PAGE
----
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Rawalpindi, Pakistan -- "Long Live Osama, Death to Bush" reads a sign in Rawalpindi, during anti-US demonstrations on Friday in Pakistan. 10/05/01. Photo by Bikem Ekberzade.

Rawalpindi, Pakistan — “Long Live Osama, Death to Bush” reads a sign in Rawalpindi, during anti-US demonstrations on Friday in Pakistan. 10/05/01. Photo by Bikem Ekberzade.

Last week Elijah J. Magnier, an analyst/reporter with the Kuwait based Al Rai media, published an article on his blog, deciphering Baghdadi’s speech from December ’15. The gist of Eli’s analysis was that Baghdadi’s speech confirmed the notion that the jihadist group was losing power, as its main source of finances was running dry. However, IS disintegrating in Syria, as Russian bombardments keep cutting its lifeline by destroying refineries and truck convoys shipping cheap oil, is by no means a news to celebrate. Nor is the strategy shift in the aerial raids from U.S. and allies’ “do not harm infrastructure” to Russia’s “total obliteration” will benefit the civilian population either on the run, or stuck in the country and about to become part of the civilian casualty statistical roundup. The situation in Syria is more complex than one party merely gaining ground upon another. It is one with multiple dynamics. And armed groups with acronyms do not disappear, they just change form.

As the destruction in the IS strongholds in Syria mount, and as IS cannot ship oil for cash, it is sure to crumble onto itself, yes. Little that we know of the military structure of the jihadist group points to regular salaries being paid to its fighters. That alone has been one of the reasons it managed to upkeep a vast diorama of foreign fighters both professional (the Chechens) and amateur (the “disillusioned” first generation Europeans and Americans) as well as certain warlords and their fighters from African countries (Libya, Sudan, Somalia) But once that is cut will they be gone? Hardly.

The refugee influx is already changing shape from people who ran from the Islamic State to people who are running as cities are liberated from the Islamic State. Not one armed group has a clean slate and massacres and mounting civilian death tolls are call signs each group leaves at their wake. “Shoot first, ask questions later” is a norm in conflicts as proxied and thus as complex as the one in Syria. Alliances are formed. Then, as dynamics change and relations turn sour, new alliances are formed among groups you think would be the most unlikely parties to stand side by side and pose for the camera. Those that are not flexible enough are ousted gently, are brushed off to the side waiting for their turn to get back in the game. Turkey is one recent example. Having thought of itself at the heart of the anti-Assad coalition, hoping to shoulder its way -and thus the way of Muslim Brotherhood- into Syria, now finds itself watching from the sidelines as US and its European allies sketch out a transition period with Assad, at least until the next round of elections in Syria. They are even willing to throw in a bonus: Assad’s party may be permitted to run for re-election if it chooses. Now that is not such a surprising turn when you think about the millions of refugees that are spread all around the Middle East and North Africa waiting for a relatively safe passage to Europe, and the involuntary conflict they may be carrying with themselves in their travels, one that feeds from racism and prejudice.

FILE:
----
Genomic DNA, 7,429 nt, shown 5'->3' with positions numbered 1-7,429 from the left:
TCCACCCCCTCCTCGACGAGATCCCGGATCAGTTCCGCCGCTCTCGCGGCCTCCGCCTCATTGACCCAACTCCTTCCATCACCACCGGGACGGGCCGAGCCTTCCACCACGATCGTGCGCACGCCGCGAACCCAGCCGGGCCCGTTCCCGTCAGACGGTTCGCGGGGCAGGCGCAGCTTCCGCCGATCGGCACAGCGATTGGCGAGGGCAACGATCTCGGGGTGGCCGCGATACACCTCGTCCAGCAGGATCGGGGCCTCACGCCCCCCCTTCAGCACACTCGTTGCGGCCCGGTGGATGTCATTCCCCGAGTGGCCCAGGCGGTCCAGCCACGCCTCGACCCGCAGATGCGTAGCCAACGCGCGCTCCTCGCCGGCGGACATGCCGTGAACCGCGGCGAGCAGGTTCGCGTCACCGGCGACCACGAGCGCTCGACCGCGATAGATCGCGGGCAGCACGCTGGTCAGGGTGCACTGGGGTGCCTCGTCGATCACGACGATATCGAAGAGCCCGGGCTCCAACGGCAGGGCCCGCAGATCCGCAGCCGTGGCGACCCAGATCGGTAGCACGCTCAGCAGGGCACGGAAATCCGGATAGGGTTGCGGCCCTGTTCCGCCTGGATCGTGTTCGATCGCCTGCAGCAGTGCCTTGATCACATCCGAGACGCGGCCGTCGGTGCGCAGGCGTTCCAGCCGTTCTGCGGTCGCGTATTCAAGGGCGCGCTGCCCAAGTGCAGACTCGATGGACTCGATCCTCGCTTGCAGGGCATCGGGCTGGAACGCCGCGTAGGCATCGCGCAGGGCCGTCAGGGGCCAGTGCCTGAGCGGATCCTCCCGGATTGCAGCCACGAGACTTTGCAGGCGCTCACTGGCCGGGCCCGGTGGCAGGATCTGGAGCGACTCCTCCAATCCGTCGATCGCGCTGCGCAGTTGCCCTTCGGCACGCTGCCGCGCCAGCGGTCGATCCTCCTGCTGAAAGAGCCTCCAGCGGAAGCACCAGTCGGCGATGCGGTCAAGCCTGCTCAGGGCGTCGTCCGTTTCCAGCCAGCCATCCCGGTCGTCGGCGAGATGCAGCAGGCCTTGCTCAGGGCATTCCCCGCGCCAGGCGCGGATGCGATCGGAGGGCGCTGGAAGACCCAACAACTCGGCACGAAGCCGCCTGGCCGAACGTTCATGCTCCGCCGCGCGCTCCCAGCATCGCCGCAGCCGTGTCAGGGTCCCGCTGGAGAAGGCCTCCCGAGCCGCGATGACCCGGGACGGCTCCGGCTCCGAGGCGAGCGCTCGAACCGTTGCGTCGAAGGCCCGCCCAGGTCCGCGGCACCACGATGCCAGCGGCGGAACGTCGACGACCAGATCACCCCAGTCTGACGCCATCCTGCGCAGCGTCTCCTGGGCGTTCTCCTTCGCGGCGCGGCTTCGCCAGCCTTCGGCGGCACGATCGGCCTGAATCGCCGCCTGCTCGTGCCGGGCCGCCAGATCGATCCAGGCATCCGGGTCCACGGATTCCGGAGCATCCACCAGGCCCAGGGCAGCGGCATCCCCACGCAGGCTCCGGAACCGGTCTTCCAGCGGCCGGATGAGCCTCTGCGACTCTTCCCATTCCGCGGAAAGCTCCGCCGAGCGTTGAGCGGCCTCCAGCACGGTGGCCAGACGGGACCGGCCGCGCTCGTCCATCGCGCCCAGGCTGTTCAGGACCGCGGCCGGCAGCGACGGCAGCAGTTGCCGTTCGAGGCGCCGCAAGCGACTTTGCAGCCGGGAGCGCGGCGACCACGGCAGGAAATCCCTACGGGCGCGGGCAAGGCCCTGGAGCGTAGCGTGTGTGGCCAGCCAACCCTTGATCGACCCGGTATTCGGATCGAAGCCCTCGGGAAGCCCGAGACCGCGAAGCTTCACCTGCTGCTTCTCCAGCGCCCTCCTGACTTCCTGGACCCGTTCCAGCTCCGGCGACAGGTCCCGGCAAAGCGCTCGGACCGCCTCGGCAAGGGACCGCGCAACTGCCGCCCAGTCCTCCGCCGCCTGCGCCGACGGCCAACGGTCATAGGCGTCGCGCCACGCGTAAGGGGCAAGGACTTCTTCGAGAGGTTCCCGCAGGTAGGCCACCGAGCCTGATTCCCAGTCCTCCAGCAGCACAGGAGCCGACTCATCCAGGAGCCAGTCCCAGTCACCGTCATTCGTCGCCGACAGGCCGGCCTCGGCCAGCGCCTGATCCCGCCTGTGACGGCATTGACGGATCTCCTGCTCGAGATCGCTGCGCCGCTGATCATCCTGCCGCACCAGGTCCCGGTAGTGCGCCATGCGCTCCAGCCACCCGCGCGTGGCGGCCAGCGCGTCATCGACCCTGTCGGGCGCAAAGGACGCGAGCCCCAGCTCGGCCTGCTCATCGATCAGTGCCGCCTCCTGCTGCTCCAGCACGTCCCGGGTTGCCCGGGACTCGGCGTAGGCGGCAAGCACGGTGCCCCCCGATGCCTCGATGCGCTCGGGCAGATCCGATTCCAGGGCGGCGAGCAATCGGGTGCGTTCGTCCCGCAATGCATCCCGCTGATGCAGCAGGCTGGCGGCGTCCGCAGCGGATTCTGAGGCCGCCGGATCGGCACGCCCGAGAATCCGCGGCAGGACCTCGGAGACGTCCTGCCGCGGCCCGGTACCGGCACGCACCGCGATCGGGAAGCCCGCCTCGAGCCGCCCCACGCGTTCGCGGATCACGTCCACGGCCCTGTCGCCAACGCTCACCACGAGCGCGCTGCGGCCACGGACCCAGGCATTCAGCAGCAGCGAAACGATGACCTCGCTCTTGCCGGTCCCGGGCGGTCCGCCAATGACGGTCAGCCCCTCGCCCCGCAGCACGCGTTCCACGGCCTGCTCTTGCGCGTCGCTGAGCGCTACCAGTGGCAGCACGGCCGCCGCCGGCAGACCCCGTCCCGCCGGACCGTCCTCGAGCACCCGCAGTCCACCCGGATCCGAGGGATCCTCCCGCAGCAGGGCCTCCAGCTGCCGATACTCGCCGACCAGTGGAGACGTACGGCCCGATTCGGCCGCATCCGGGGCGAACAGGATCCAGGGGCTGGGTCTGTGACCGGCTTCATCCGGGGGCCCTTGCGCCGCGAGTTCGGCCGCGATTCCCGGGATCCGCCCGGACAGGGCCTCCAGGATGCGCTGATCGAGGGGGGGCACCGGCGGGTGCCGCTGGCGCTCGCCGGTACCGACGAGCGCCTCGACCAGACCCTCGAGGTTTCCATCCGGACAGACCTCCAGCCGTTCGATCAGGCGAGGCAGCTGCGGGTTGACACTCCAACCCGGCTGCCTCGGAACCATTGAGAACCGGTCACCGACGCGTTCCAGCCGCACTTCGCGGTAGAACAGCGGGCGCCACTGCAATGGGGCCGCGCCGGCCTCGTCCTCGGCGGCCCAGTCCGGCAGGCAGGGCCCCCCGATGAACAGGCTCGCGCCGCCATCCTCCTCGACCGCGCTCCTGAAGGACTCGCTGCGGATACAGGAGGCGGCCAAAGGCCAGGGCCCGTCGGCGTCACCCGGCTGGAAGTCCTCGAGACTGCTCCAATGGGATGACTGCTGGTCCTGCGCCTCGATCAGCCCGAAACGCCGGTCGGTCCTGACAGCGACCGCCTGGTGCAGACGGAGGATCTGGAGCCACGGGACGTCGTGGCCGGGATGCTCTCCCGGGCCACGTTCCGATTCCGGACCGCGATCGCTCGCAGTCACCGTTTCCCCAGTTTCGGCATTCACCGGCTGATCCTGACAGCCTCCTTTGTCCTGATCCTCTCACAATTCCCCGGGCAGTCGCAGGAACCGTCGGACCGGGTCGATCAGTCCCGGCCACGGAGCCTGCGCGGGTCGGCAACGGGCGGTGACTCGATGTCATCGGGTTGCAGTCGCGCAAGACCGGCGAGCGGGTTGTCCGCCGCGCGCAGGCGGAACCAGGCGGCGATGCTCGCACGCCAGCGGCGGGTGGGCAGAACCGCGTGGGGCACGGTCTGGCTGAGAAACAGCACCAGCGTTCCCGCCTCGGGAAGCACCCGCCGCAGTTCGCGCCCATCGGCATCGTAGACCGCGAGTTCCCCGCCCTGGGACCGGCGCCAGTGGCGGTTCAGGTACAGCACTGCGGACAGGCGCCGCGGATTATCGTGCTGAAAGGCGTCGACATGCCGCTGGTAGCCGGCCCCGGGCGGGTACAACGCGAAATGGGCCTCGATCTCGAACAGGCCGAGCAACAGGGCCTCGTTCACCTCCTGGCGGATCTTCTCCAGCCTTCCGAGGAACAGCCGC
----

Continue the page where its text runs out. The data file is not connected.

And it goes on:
Those qualities of inflexible societies feeding on fear of being taken over by people they believe are different than them, are enough to ensure the temporary relaxation, the false feel of safety will soon give way to devastating bitterness for the newcomers. We have seen explosions of anger, frustration all accentuated with the feeling of helplessness as refugees lashed out at the security forces at several entry points on the island of Kos after their perilous journey across the Aegean this past summer. The accusations of sexual assault that the refugees in Germany’s Cologne have been faced with seems to mirror the fears and bigotry the native population, even maybe inadvertently, harbors towards newcomers. For starters, it may be useful to remember the definition of a refugee as it is stated in the Geneva Convention. Secondly, some common sense could do the trick: if you were fleeing because your life was at risk, your number one priority wouldn’t be going around groping your host. So, it will be interesting to see what the assault allegations against the refugees who have been detained and are currently being kept in custody will reveal. I won’t be surprised if the whole ordeal ends with only leaving additional trauma to that of being a refugee.

Thus, as destruction in Syria mounts from merciless air raids, totaling everything from hospitals, to schools, to civilian areas, as the swift return of refugees to their homes even if the fighting ceased in the country this very day seems hardly unlikely, and knowing that IS will never go away (as the Taliban never did, nor did Al-Qaeda) and since the war in Syria is already being planned by the gods of war to continue for at least a decade should foreign intervention continue (and it will, as Syria is proving to be a prolific marketplace for weapon manufacturers,) IS is not going anywhere.

The outreach techniques of the jihadist group, making vast use of social media through its propaganda channels plus a few hired pens, and some covert sympathizers will continue to saw seeds among the younger generation: mostly children of migrant families who had fled their lands in some other era during some other war most of us already forgot about. You do not need to be a devout Muslim to be spiked off by IS propaganda. A hunger to be a part of something taking over the void of not fully belonging to any one place is all there is to becoming the next Abdelhamid Abaaoud. Gilles Kepel in his book Jihad: The Trail of Political Islam underscores this theory multiple times. I will take that one step further. Unless the developed world stops its hypocrisy and sincerely tries to relate to the groups of people seeking refuge within its borders, further conversion of young populations to violence will be inevitable.